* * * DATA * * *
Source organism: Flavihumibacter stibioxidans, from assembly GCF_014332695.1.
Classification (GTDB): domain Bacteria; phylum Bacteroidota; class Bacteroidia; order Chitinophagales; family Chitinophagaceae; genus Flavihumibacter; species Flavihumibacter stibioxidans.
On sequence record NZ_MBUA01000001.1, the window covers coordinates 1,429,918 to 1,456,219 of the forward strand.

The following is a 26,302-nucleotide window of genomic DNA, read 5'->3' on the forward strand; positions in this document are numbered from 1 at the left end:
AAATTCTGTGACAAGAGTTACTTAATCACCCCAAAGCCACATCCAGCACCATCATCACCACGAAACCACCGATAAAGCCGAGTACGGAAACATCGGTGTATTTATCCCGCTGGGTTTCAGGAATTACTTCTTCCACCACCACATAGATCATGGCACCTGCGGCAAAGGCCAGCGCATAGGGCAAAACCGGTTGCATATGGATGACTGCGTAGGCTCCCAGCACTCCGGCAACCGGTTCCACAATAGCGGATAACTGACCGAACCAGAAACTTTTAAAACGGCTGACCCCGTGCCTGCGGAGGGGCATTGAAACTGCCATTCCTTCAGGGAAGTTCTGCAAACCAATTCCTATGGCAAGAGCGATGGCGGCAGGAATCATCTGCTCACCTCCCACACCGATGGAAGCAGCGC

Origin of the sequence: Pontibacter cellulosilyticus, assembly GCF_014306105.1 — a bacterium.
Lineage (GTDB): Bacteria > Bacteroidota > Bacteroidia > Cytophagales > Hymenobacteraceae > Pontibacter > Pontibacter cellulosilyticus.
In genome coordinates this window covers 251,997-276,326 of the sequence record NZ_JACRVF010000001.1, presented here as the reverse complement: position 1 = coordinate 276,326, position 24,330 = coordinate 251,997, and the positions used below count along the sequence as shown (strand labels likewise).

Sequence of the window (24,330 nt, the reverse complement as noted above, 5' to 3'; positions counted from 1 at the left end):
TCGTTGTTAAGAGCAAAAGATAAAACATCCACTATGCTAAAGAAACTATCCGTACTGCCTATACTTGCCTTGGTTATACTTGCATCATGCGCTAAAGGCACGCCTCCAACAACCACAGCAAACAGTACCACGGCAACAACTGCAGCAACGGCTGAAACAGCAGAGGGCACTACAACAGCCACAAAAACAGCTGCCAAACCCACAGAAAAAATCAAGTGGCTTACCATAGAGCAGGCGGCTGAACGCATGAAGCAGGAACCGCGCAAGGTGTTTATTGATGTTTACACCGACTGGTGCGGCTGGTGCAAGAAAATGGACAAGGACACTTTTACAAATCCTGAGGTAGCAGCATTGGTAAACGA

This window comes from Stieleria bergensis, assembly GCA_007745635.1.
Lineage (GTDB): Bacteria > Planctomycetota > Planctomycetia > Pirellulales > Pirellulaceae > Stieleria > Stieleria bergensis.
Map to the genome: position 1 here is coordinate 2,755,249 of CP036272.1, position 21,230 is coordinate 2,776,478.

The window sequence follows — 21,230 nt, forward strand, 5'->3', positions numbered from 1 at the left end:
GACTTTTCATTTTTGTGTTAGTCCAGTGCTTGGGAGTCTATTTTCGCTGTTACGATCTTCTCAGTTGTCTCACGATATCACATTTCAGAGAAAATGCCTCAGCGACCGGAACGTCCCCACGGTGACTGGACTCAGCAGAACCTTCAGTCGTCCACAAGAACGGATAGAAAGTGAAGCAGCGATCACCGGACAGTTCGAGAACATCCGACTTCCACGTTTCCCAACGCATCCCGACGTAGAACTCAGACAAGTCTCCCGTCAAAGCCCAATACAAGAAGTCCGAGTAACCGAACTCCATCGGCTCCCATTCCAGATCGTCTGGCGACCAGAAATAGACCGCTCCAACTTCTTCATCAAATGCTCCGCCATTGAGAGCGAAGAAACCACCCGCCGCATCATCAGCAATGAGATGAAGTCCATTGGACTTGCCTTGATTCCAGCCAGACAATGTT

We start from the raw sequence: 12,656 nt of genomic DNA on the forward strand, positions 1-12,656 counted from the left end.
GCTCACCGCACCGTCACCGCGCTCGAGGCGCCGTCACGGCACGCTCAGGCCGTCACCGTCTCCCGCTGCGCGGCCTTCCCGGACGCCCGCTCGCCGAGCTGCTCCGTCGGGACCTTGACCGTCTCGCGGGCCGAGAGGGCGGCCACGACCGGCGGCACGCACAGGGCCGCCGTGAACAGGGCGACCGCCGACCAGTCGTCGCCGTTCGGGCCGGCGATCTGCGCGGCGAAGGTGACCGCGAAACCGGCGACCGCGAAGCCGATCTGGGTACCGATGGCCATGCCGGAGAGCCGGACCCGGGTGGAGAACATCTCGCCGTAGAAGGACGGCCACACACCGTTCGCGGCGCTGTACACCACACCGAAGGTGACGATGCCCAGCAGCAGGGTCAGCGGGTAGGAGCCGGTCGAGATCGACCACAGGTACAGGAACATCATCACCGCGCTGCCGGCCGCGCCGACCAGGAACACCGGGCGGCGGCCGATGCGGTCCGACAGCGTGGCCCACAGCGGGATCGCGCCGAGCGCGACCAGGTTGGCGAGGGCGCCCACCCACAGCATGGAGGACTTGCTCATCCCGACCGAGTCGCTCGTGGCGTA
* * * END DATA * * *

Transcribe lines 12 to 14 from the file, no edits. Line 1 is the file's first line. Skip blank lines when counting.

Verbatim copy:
Lineage (GTDB): Bacteria > Planctomycetota > Planctomycetia > Pirellulales > Pirellulaceae > Stieleria > Stieleria bergensis.
Map to the genome: position 1 here is coordinate 2,755,249 of CP036272.1, position 21,230 is coordinate 2,776,478.

The window sequence follows — 21,230 nt, forward strand, 5'->3', positions numbered from 1 at the left end: